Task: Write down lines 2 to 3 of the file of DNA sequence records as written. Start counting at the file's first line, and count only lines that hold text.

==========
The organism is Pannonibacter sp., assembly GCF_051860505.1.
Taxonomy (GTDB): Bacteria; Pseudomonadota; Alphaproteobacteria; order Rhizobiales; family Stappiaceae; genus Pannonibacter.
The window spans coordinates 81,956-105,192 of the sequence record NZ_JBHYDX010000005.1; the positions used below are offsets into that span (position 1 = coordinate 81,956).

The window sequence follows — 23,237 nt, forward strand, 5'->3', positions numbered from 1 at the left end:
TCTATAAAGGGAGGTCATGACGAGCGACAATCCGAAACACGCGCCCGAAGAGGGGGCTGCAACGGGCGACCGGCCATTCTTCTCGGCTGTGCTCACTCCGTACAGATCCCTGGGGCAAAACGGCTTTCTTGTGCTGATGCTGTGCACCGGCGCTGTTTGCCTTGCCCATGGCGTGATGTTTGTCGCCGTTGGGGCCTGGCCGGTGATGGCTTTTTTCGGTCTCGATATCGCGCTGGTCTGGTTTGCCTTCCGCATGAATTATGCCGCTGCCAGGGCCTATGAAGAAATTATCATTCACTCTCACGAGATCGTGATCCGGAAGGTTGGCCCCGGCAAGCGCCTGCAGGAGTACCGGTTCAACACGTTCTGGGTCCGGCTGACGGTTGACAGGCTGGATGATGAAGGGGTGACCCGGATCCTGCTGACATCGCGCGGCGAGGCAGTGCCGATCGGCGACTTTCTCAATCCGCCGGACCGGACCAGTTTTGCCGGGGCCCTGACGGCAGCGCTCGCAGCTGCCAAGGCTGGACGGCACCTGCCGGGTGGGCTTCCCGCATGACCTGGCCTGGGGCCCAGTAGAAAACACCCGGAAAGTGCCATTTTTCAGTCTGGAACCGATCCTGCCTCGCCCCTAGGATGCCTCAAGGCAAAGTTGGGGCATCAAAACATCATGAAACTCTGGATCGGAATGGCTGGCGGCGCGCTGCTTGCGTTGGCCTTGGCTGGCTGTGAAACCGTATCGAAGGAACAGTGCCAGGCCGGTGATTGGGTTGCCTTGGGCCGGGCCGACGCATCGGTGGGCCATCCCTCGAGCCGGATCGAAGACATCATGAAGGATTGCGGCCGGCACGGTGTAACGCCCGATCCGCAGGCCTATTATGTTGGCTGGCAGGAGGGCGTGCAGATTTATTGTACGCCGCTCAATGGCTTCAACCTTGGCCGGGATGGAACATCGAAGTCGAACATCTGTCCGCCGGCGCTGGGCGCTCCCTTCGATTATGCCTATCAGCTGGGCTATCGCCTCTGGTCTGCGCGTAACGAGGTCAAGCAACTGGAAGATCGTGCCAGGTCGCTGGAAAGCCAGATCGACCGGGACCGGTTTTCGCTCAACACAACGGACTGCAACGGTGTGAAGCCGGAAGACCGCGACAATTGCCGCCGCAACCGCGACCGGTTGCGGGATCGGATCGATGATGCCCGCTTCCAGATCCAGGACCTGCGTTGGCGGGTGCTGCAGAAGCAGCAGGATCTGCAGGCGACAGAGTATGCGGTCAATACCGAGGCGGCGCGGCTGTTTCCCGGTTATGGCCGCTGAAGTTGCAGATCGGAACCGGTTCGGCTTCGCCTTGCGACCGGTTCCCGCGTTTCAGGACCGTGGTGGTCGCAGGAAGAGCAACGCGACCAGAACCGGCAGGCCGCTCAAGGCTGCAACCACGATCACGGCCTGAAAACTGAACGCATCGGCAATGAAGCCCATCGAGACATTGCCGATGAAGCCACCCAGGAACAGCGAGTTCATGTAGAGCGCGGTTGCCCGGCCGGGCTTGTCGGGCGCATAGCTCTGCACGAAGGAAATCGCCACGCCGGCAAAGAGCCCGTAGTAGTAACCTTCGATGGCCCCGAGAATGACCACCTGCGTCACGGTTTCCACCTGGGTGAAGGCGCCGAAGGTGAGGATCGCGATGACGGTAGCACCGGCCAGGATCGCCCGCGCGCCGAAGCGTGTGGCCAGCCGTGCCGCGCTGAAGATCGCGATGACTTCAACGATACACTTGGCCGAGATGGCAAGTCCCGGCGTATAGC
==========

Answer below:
Taxonomy (GTDB): Bacteria; Pseudomonadota; Alphaproteobacteria; order Rhizobiales; family Stappiaceae; genus Pannonibacter.
The window spans coordinates 81,956-105,192 of the sequence record NZ_JBHYDX010000005.1; the positions used below are offsets into that span (position 1 = coordinate 81,956).